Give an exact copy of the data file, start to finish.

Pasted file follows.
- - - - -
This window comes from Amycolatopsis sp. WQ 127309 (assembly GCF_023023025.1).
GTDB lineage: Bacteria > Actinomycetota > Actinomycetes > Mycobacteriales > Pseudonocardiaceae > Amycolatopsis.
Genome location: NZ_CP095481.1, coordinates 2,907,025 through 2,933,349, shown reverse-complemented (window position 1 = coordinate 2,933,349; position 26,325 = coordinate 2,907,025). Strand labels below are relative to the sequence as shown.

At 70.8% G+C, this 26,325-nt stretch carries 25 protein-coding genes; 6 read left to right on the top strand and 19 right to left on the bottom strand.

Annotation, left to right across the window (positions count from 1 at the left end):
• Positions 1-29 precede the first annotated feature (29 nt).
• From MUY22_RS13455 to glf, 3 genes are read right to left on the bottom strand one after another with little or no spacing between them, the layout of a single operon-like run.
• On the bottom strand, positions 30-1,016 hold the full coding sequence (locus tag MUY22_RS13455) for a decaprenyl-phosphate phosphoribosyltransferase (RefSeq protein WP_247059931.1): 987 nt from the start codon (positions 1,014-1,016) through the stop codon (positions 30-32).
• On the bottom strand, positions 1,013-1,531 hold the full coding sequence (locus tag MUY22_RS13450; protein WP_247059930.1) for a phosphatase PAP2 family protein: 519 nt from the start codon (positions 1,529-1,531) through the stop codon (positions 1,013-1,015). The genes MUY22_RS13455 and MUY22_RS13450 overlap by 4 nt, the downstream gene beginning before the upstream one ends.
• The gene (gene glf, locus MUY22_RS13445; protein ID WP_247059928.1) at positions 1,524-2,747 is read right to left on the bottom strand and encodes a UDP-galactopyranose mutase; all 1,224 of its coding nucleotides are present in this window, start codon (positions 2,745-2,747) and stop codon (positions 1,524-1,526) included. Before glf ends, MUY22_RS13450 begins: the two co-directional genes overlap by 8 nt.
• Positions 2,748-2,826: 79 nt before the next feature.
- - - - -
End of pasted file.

This window comes from Amycolatopsis sp. WQ 127309 (assembly GCF_023023025.1).
GTDB lineage: Bacteria > Actinomycetota > Actinomycetes > Mycobacteriales > Pseudonocardiaceae > Amycolatopsis.
Genome location: NZ_CP095481.1, coordinates 2,907,025 through 2,933,349, shown reverse-complemented (window position 1 = coordinate 2,933,349; position 26,325 = coordinate 2,907,025). Strand labels below are relative to the sequence as shown.

At 70.8% G+C, this 26,325-nt stretch carries 25 protein-coding genes; 6 read left to right on the top strand and 19 right to left on the bottom strand.

Annotation, left to right across the window (positions count from 1 at the left end):
• Positions 1-29 precede the first annotated feature (29 nt).
• From MUY22_RS13455 to glf, 3 genes are read right to left on the bottom strand one after another with little or no spacing between them, the layout of a single operon-like run.
• On the bottom strand, positions 30-1,016 hold the full coding sequence (locus tag MUY22_RS13455) for a decaprenyl-phosphate phosphoribosyltransferase (RefSeq protein WP_247059931.1): 987 nt from the start codon (positions 1,014-1,016) through the stop codon (positions 30-32).
• On the bottom strand, positions 1,013-1,531 hold the full coding sequence (locus tag MUY22_RS13450; protein WP_247059930.1) for a phosphatase PAP2 family protein: 519 nt from the start codon (positions 1,529-1,531) through the stop codon (positions 1,013-1,015). The genes MUY22_RS13455 and MUY22_RS13450 overlap by 4 nt, the downstream gene beginning before the upstream one ends.
• The gene (gene glf, locus MUY22_RS13445; protein ID WP_247059928.1) at positions 1,524-2,747 is read right to left on the bottom strand and encodes a UDP-galactopyranose mutase; all 1,224 of its coding nucleotides are present in this window, start codon (positions 2,745-2,747) and stop codon (positions 1,524-1,526) included. Before glf ends, MUY22_RS13450 begins: the two co-directional genes overlap by 8 nt.
• Positions 2,748-2,826: 79 nt before the next feature.